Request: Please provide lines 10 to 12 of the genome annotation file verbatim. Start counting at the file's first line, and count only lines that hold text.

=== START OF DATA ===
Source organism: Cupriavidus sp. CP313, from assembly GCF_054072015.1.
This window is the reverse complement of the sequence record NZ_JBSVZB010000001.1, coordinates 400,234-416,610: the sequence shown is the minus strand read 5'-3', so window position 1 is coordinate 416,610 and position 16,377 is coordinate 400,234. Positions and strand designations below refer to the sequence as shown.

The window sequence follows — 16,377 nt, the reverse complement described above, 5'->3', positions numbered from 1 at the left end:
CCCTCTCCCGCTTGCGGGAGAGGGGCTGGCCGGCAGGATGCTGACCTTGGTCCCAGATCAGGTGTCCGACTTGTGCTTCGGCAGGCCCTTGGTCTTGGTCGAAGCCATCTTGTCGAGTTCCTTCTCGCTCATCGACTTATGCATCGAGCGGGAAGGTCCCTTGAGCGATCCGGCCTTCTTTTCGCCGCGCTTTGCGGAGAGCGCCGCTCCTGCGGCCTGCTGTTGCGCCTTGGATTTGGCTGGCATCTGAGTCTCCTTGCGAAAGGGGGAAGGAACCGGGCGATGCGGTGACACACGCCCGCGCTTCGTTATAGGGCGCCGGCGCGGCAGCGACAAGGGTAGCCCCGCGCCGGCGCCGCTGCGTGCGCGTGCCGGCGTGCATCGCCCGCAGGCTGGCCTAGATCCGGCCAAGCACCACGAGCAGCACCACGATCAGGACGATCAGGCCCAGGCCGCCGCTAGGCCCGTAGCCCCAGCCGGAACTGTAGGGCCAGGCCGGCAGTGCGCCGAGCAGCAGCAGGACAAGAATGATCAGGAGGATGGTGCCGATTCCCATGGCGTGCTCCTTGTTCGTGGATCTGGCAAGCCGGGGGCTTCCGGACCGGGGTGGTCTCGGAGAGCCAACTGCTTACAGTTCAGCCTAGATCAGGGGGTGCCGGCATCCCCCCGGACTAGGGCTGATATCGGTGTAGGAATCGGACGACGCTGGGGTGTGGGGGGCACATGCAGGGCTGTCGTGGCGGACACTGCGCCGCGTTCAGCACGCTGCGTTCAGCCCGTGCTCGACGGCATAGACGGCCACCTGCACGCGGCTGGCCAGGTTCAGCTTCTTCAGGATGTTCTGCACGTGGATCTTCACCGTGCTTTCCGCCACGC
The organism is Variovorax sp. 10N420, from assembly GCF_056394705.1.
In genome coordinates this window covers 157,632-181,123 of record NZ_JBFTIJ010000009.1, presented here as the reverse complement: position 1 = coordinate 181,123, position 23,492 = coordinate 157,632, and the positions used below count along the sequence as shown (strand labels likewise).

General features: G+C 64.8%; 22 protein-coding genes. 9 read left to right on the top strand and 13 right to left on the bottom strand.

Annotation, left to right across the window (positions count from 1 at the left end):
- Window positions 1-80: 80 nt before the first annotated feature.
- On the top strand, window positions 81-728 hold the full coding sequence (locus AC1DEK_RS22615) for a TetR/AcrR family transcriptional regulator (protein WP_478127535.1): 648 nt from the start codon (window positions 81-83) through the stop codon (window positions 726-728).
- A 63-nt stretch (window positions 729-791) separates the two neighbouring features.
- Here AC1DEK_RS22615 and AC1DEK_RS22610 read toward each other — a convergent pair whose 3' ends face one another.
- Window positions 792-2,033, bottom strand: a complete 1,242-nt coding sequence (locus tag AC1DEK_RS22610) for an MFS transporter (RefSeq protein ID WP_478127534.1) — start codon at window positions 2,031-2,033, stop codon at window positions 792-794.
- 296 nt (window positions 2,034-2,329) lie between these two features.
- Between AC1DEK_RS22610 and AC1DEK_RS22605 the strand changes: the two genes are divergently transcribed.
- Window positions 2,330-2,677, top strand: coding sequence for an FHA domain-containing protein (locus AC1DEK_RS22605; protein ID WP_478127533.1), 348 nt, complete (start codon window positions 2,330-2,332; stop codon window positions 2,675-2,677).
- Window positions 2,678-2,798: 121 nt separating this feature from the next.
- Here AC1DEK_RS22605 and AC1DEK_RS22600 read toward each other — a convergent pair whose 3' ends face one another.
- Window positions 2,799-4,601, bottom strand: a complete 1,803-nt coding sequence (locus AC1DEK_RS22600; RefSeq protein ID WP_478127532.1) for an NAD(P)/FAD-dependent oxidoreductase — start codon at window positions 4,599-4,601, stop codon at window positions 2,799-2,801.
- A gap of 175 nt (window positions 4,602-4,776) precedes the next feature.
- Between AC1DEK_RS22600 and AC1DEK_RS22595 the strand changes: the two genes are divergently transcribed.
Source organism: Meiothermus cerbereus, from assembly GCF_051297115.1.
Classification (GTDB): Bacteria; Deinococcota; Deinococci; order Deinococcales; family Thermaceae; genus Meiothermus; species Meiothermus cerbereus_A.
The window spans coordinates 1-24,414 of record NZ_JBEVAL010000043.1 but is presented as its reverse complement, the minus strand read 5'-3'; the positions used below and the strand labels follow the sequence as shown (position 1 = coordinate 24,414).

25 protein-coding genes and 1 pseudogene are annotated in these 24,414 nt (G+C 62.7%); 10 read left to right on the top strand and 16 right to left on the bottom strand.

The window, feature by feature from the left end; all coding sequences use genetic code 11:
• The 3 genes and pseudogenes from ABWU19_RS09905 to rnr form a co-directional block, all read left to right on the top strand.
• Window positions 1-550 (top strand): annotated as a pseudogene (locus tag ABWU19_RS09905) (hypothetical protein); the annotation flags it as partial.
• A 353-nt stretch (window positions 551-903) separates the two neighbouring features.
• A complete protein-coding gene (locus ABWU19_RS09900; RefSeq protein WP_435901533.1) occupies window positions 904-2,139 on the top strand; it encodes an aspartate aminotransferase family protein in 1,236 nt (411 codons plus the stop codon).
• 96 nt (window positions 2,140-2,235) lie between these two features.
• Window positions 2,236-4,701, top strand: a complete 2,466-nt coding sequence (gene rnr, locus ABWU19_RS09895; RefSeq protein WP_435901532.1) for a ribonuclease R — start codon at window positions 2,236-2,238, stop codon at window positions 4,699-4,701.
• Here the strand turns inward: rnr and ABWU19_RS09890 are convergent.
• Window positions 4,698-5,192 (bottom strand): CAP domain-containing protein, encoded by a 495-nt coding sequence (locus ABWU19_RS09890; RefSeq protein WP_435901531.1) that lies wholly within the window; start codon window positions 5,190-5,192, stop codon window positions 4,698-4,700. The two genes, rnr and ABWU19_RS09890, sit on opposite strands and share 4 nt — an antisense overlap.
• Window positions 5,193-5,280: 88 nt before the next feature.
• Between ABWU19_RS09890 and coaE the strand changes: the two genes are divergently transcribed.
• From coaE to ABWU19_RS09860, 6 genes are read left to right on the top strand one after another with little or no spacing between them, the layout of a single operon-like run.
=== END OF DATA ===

- On the top strand, window positions 81-728 hold the full coding sequence (locus AC1DEK_RS22615) for a TetR/AcrR family transcriptional regulator (protein WP_478127535.1): 648 nt from the start codon (window positions 81-83) through the stop codon (window positions 726-728).
- A 63-nt stretch (window positions 729-791) separates the two neighbouring features.
- Here AC1DEK_RS22615 and AC1DEK_RS22610 read toward each other — a convergent pair whose 3' ends face one another.